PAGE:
Healthy body positioning is important to facility and comm center managers concerned with safety and scheduling. Dispatch desks that adjust reduce injury and the challenges associated with absenteeism. Sometimes team leaders struggle to motivate users to 1) get the most out of the equipment features, and 2) incorporate general movement into the day.

Download this free resource to help your teams benefit from small movement including daily console desk adjustment.

I want a dispatch console desk + I need to purchase on budget

When selecting work stations for 911 dispatch, campus police, and emergency management teams, get to know the

  1. Functional requirements of the three primary user groups
  2. Extended value the product and manufacturer provide

This information helps ensure that your agency receives an asset that benefits users by increasing focus and reducing body stress AND protects equipment, keeping it secure and at optimal temperature.

Remember the benefits of choosing dispatch console desk (aka dispatch workstation, command and control console furniture, technology desk) are valuable to people and agencies. The right work station can contribute to

  • More efficient call-response times
  • Increased customer satisfaction
  • Fewer call-outs
  • Lower L&I claims
  • Equipment cost savings
  • Reduction in technician overtime
  • Lower churn

When a selection and procurement team fully understands the need and long-term payoff that dispatch consoles provide, especially beyond a standard desk, they can make decisions without fear of wasteful spending.

Does sending the purchase to bid mean you’ll get the best value?

We know one way agencies monitor and guard against overspending is by sending their request to bid. The intention is to be sure that the agency receives the features they need at the best price and without "sales" bias. While this process can prove beneficial, some agencies find they end up with a sub-par solution.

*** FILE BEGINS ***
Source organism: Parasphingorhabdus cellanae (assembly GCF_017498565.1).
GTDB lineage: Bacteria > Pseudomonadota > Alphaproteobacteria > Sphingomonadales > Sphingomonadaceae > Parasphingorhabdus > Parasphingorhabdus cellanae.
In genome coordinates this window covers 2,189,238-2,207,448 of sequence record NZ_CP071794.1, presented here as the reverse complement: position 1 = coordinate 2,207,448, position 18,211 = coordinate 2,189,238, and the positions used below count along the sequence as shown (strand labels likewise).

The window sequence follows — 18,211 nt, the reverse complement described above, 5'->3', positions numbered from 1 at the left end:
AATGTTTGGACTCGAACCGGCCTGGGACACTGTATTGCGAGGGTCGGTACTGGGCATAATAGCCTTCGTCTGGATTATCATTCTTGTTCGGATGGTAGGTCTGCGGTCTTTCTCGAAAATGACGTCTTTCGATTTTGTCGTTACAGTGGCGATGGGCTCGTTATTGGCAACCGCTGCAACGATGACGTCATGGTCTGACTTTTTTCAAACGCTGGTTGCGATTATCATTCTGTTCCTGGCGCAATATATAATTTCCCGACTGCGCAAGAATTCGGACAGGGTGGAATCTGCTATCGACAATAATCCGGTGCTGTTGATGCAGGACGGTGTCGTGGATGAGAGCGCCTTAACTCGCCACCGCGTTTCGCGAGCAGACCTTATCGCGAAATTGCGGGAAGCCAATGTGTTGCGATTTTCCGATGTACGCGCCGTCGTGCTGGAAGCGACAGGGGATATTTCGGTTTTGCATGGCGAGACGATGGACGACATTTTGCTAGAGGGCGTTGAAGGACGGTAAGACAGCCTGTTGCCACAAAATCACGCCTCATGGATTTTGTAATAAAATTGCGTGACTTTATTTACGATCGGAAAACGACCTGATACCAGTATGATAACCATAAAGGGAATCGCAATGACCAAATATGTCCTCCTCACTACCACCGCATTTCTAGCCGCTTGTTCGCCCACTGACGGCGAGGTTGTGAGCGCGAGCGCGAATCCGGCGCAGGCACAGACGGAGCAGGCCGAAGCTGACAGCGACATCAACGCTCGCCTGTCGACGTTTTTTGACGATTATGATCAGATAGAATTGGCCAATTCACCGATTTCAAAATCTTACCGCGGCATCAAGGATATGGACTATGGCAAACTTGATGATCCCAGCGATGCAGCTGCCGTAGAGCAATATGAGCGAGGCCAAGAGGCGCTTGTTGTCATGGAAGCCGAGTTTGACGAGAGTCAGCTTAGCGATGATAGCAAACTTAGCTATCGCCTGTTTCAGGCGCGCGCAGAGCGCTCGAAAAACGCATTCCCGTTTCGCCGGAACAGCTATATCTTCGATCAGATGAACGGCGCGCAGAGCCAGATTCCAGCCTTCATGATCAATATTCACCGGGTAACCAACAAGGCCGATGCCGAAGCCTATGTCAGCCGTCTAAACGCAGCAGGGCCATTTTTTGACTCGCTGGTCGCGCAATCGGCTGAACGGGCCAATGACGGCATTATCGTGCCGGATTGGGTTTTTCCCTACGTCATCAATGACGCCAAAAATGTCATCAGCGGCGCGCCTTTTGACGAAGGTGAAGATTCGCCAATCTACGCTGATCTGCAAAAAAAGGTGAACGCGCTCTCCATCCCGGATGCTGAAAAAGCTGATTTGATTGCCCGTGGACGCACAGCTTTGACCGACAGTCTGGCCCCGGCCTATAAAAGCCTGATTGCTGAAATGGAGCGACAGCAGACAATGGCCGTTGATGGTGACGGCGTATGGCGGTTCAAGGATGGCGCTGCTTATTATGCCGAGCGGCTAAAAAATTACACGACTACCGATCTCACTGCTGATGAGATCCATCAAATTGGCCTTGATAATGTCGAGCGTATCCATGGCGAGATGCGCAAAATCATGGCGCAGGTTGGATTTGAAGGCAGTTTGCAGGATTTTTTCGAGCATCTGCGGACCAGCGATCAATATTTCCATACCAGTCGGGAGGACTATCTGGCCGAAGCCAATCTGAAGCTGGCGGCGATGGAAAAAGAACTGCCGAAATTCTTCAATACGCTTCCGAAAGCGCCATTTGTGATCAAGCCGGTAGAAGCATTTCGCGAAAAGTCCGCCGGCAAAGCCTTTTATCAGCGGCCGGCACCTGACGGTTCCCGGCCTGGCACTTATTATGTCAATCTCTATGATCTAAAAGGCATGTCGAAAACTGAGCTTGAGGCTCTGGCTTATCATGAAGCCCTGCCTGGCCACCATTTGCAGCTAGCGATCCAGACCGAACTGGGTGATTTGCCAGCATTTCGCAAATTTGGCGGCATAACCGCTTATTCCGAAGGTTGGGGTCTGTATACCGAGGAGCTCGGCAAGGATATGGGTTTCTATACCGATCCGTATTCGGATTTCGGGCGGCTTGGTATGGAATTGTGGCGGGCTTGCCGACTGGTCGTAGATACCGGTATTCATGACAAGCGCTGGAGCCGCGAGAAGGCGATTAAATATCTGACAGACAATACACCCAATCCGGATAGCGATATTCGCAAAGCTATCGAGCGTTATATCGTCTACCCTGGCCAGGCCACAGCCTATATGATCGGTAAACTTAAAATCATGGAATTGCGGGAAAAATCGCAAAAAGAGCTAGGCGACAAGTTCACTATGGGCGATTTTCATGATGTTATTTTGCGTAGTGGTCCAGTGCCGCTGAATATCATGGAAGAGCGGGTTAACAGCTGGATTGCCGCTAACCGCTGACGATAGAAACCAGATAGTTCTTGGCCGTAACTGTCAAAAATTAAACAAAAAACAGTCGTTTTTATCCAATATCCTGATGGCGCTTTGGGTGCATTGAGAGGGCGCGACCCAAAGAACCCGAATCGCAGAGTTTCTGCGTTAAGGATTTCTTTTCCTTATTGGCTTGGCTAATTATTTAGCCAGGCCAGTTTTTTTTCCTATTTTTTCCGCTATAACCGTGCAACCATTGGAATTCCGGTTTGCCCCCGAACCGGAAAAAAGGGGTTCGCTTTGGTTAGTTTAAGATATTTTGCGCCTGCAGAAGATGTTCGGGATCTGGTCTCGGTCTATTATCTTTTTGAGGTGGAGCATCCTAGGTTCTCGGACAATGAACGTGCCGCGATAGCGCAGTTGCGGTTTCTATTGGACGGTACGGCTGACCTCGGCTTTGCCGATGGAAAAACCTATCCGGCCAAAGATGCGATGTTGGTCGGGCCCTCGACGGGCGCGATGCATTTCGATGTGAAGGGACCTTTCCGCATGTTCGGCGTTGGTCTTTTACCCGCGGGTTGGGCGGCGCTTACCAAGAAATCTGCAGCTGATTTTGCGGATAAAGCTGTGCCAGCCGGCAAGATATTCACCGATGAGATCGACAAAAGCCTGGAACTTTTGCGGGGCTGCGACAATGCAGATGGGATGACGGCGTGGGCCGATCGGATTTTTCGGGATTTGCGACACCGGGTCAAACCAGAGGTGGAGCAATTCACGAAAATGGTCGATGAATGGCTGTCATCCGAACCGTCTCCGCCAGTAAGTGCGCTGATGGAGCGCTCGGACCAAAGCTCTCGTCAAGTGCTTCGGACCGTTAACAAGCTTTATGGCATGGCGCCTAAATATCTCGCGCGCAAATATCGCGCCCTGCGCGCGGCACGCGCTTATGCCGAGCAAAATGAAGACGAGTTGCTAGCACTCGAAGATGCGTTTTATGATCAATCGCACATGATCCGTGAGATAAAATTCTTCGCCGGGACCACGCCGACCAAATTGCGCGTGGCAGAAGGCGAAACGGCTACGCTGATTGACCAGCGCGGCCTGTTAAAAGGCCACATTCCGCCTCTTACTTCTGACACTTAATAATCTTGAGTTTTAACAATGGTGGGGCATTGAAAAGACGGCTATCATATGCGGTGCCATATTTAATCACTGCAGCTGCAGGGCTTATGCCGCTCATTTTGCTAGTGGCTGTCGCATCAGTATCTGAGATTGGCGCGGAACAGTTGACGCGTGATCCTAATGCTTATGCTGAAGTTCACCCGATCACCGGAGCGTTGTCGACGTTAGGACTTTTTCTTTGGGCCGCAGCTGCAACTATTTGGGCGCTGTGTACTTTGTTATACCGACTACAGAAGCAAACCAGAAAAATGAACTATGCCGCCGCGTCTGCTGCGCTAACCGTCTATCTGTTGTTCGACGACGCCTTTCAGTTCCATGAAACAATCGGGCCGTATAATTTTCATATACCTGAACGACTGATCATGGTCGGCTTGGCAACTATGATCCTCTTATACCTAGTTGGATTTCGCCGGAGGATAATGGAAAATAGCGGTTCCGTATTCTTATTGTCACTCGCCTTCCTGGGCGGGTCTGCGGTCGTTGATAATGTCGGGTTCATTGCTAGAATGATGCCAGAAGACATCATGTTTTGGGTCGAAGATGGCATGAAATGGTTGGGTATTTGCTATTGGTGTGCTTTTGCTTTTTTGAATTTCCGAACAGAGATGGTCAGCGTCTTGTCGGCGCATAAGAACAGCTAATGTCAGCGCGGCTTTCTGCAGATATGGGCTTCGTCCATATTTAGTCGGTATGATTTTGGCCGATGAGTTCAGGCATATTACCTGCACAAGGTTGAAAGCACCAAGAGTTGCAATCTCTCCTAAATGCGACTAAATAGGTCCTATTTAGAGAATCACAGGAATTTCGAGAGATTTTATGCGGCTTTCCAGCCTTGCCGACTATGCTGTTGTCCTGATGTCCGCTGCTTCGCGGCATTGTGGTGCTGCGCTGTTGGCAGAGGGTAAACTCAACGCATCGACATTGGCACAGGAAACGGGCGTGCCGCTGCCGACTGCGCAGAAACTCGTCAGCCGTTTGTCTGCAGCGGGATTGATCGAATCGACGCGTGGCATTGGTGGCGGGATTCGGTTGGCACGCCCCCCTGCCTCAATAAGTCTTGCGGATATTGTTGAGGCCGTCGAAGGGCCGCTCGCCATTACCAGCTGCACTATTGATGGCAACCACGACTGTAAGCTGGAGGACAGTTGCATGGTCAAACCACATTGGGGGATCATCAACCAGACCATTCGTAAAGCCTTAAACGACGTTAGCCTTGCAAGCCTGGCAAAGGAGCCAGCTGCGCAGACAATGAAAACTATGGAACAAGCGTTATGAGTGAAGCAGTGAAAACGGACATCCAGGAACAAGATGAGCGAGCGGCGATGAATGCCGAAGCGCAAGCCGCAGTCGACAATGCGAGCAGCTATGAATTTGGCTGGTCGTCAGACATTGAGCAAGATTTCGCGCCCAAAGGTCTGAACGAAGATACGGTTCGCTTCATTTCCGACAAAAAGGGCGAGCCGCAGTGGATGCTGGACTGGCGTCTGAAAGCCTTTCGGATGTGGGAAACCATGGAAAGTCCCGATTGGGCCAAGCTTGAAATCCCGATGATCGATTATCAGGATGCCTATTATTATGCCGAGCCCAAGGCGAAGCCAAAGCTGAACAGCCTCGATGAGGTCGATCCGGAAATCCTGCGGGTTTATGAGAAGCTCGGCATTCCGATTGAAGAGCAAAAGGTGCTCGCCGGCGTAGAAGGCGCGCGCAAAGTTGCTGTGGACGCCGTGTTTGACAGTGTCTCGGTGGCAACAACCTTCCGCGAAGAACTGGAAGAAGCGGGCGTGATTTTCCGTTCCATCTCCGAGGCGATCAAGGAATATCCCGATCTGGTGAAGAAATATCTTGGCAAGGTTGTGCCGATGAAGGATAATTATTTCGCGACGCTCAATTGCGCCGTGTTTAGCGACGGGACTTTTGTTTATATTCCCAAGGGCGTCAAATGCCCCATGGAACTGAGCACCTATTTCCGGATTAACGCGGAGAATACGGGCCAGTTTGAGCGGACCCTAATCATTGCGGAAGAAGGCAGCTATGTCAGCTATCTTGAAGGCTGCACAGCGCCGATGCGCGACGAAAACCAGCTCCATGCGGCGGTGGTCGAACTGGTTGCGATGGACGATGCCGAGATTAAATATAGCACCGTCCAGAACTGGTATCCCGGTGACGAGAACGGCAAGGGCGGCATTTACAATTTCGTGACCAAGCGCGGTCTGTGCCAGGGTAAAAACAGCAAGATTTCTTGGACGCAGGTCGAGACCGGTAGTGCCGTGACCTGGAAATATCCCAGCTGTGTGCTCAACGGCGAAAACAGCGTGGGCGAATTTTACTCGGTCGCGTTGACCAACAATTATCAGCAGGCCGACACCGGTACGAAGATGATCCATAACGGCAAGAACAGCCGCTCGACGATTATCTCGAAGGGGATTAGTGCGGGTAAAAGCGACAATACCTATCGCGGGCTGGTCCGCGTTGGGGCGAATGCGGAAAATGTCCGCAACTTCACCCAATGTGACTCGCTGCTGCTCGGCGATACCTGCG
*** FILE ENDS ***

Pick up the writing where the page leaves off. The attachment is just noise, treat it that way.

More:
If “cost” is weighted more in the bid review and the lowest bid wins, the agency may find they aren't actually getting the best value for the dollar.


TIP: If your parent agency is sending furniture to bid, suggest that “extended benefits” are included as part of the criteria.


Food for thought

Several blogs, with third party references, speak to some of the specific pain points that are unique to 24/7 mission critical and security monitoring. The two most critical categories include 1) operator focus and strain and 2) technology disruption. These blogs may be accessed on our website.

For additional information about the unique engineering and functional strength of console workstations, and the comparison with commercial desks, read Part 2 of the materials and construction series, titled Which is the best material for my dispatch console, wood or steel?

Lastly, the Shop Wisely series guides new procurement teams through the reasons that certain features are important for security and mission critical monitoring teams and how the right furniture investment delivers value beyond the furniture itself. These benefits include healthier teams, more efficient response times, and reduced churn:

Share this free e-guide with your purchasing team.

It provides guidance about asking questions and discovering features that will positively impact the users and agency.